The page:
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Old May 20, 2021, 04:29 PM   #1
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Range maintenance

In Switzerland we have two sorts of shooting ranges :

- private ranges, often indoors, which are privately owned and a commercial / for profit business. Anyone can walk in, rent guns, and shoot. Most calibers are accepted, they sell ammo for most guns and typically have a gun shop inside. They are open six days a week all year round and can be quite costly, typically $1.- per minute or by subscription ranging from $ 600 to $ 1200 per year.

There are not many of those, probably a few dozens in the whole country (granted it’s a tiny country)

Here a 50 m indoor range

- military style ranges, mostly outdoors, which are non-profit organisations and which either belong to or are financed by the town or commune. The idea was for the militia soldiers to have a place to practice and hone their shooting skills outside of the military service. There used to be one or even more in every commune, probably close to 3000 spread across the country, but this number has been reduced maybe to half.

The 25 m range and the 50 m on the right with the targets still covered (and recently converted to electronic scoring, same as the 300 m)

300 m range

To use those facilities you must be a member of a shooting club, fees are typically very cheap ($ 50-80 per year) but there is no shop, no rentals, they only operate from spring to fall (typically April to October) and only 1-4 times a week for limited hours. Police forces and active soldiers will also use those ranges occasionally for training. They are run by benevolent people, many being former soldiers and/or officers.

And they must comply to military standards for distances, safety etc. They normally only come in three distances, 25 m pistol, 50 m pistol and rimfire rifle, and 300 m rifle, and only standard military calibers (past and present) can be used (7.65 Parabellum / .30 Luger, 9mm Parabellum, GP 11 / 7.5 X 55 Swiss, GP 90 / 5.56 NATO) and .22 lr. Smaller calibers such as .32 and .380 ACP and .38 special is generally accepted too.

I am a committee member in two such clubs, which means I also have to contribute, organising some competitions, range officer duties etc..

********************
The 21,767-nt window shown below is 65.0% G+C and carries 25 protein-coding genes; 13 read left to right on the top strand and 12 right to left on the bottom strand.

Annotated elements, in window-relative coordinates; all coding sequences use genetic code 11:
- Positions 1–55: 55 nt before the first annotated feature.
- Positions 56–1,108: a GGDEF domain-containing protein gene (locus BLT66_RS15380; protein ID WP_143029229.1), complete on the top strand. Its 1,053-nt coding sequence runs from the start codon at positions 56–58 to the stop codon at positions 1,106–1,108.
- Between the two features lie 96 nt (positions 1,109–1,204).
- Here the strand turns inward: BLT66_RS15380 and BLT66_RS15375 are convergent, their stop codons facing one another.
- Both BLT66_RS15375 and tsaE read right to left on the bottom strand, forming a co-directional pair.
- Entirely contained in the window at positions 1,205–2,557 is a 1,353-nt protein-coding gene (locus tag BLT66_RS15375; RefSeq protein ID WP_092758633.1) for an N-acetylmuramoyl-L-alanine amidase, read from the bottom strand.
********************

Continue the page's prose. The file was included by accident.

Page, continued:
And every now and then ... maintenance

We recently prepared 40 new targets for the summer season. The main person in charge is a policeman, he prepares the targets for the local police trainings and agreed to do them for the club too. I went with him and gave him a hand.

Those are the ordnance targets. We also use ISSF precision and speed shooting targets

And occasionally some fantasy targets (The monkey is the mascot of our village)

That was easy.
Classic12 is offline  
Old May 20, 2021, 04:30 PM   #2
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Range maintenance

Then came the range itself. In order to reduce lead pollution and contamination, most of those ranges installed bullet catchers. Ours is four years old and was never emptied. The rubber mat that prevents shrapnel ricochet was pretty worn out too.

The company who builds those asked $600 for the materials and another $ 2000 for removing the bullets and installing the rubber mat. We decided to do it ourselves.

We removed about 600 pounds of lead and copper

Brand new and ready for the next four years

Last edited by Classic12; May 20, 2021 at 04:50 PM.
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Old May 21, 2021, 01:38 AM   #3
Join Date: February 12, 2001
Location: DFW Area
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The lead and copper can be quite valuable, especially if it's all kept relatively clean in a trap like that one.
Do you know about the TEXAS State Rifle Association?
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Old May 21, 2021, 02:05 AM   #4
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VERY nice pictures.
Thanks for going through all the trouble to share this with us.
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Old May 21, 2021, 05:46 AM   #5
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Yes, thanks!
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Old May 21, 2021, 12:40 PM   #6
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A lot of the lead issue is way overblown.

It takes some pretty nasty pH levels to actually leach solid lead.
It generally forms lead oxide over time that is insoluble for the most part.

The whitish powder you see on exposed lead.
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Old May 21, 2021, 01:44 PM   #7
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Consider using sodium bisulphate powder,

spread on the ground [in front, under and behind] the traps.

used to work in a brass musical instrument company and the local EPA indicated that the [ NaHSO₄], will form PbHSO₄ rendering the Pb inert.

Nice set-up, you have over there.
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